UNHCR’s annual #GlobalTrends report on the state of forced displacement. Photo from : UNHCR Canada
UNHCR’s annual #GlobalTrends report on the state of forced displacement. Photo from : UNHCR Canada

5 Takeaways from the 2021 UNHCR Global Trends Report

As part of their World Refugee Day campaign, UNHCR released their latest Global Trends report on the state of forced displacement around the world. Every year, UNHCR includes an analysis on data related to forced displacement, including the latest number of refugees, asylum seekers, stateless, and internally displaced people worldwide. Here are our five takeaways from the 2021 UNHCR Global Trends report:

1. Global displacement hit a new record.

UNHCR’s new report shows record levels of forced displacement. At the end of 2021, 89.3 million people were forced to flee due to conflict, violence, and persecution around the world. Today, that number has surpassed 100 million, an alarming new milestone.

One in 78 people on earth is displaced. The increase in forced displacement is largely due to new and ongoing conflicts and humanitarian crises in places like Afghanistan, Syria, Democratic Republic of the Congo, and South Sudan.

2. Women and children continue to be disproportionately affected by displacement.

Women and children are overrepresented in the global refugee crisis. Children under 18 account for 41% of the refugee population. Between 2018 and 2021, over 1.5 million children were born as refugees, according to UNHCR. Women and girls represent 48% of forcibly displaced people worldwide.

3. Climate change is predicted to drive future displacements.

Climate change is affecting communities across the globe, many of which are not able to deal with its consequences. In the report, it is predicted that by 2050, more than 200 million people could be forced to move away from their homes due to an increase in extreme weather events like storms and droughts. Climate action is needed to adapt and mitigate against the risks of displacement in the context of climate change.

4. Canada resettled more refugees than any other country in the world.

The report highlights that Canada is a global leader in refugee resettlement. In 2021, Canada welcomed 20,400 refugees, twice as much as the 9,200 refugees resettled in the previous year.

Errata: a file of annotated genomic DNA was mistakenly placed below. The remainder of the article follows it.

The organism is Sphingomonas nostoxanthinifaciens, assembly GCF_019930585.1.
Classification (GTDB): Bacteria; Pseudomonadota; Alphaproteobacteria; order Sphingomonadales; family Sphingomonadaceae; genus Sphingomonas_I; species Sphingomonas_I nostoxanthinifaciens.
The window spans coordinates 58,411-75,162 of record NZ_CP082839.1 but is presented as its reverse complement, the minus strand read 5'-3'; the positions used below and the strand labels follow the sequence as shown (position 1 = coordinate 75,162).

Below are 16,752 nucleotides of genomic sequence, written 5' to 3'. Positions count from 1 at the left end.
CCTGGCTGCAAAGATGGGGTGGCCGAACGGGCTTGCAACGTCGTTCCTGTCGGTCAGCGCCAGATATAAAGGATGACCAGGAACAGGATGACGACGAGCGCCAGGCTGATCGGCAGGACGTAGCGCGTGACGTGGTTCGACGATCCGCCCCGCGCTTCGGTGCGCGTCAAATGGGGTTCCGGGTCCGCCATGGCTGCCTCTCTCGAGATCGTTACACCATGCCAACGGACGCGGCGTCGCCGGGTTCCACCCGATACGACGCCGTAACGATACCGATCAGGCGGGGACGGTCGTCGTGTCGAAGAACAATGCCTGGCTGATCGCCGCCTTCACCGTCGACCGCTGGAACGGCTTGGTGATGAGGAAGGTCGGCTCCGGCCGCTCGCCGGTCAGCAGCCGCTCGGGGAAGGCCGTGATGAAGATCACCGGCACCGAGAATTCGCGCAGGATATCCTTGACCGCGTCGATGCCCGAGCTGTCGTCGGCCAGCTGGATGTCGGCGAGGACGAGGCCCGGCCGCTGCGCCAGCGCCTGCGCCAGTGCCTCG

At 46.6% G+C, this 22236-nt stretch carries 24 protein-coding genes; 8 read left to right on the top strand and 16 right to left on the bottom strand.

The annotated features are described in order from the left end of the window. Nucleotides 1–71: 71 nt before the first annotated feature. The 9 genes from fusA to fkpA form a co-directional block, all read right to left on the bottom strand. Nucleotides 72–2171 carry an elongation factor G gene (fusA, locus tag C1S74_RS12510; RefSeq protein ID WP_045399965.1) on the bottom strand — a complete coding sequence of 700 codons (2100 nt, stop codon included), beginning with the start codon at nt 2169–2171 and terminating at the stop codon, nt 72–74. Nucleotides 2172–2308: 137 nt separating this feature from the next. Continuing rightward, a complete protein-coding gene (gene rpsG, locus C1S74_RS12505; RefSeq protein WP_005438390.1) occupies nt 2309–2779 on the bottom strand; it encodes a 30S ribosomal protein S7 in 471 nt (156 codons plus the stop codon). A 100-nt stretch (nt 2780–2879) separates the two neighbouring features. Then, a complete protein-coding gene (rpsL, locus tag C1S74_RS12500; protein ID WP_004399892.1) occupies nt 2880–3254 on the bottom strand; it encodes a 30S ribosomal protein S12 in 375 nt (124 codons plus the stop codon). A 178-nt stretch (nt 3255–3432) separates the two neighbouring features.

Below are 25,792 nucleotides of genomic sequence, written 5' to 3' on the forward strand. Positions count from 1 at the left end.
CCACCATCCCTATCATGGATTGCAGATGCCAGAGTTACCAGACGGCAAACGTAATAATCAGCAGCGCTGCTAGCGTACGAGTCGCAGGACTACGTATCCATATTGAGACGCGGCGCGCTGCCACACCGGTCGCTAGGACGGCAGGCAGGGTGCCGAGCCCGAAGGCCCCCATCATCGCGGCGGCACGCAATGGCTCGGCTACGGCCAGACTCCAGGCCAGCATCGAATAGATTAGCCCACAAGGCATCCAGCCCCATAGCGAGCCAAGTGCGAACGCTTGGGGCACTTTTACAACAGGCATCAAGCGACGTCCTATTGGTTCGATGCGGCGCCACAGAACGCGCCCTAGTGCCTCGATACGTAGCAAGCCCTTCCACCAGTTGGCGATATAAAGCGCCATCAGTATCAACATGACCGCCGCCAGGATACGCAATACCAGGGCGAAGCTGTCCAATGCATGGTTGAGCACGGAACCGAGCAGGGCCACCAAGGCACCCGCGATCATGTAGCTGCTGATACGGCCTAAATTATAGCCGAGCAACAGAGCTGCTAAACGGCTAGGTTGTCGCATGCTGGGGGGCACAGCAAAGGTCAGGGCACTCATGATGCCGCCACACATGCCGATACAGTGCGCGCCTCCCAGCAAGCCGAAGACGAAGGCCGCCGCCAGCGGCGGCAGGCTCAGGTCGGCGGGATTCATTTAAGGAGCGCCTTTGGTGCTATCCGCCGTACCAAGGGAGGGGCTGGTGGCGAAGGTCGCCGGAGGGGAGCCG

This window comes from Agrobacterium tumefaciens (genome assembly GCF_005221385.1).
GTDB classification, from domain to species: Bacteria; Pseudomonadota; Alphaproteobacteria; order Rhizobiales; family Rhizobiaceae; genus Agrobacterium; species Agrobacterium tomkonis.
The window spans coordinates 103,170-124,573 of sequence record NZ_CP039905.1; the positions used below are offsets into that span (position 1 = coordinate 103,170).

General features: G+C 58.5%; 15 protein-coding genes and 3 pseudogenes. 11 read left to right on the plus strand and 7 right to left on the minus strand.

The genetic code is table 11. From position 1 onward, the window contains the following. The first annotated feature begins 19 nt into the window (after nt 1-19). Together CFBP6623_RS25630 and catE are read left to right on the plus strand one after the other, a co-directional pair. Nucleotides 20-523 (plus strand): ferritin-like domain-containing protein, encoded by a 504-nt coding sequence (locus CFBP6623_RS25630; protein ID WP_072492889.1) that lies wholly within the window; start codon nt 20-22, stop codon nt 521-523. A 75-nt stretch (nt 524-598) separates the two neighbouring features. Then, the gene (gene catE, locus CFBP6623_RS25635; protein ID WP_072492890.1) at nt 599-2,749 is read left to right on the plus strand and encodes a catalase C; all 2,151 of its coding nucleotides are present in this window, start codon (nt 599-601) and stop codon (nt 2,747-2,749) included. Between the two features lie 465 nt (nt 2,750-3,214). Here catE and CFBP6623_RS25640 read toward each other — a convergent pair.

Programs like HIRES and our long-standing Student Refugee Program are just a few examples of how individual Canadians are contributing toward Canada’s resettlement targets. Read on to find out more about these unique programs.

5. We must act now to stop this rising trend of displacement.

Lasting solutions continue to be urgently needed to support forcibly displaced people and help them rebuild their lives. With over 100 million people affected by forced displacement worldwide, it is important now more than ever to welcome people seeking safety. Together let’s stand #WithRefugees.

Read the full report.

How WUSC is supporting refugees through our programming

About HIRES: Through our employment-linked sponsorship program, WUSC worked with Camosun College and leaders in the hospitality sector to provide opportunities for young refugees to work and thrive in Canada. This solution is helping to address labour needs in British Columbia and bringing a positive impact to hospitality industry culture, our workplaces, and our communities.

About the Student Refugee Program: Since 1978, the Student Refugee Program has given life-changing opportunities to refugees to continue their education on Canadian post-secondary campuses. The initiative has supported thousands of students over the years and helped them to create better futures for themselves and their families. Learn more about how you can support the Student Refugee Program.

WUSC works to create a better world for all young people. To learn more, start here or subscribe to get highlights straight to your inbox. Interested in volunteering internationally? View our current opportunities. Looking for a new career opportunity? Check out our current job openings. Or show your support for our cause by making a donation.


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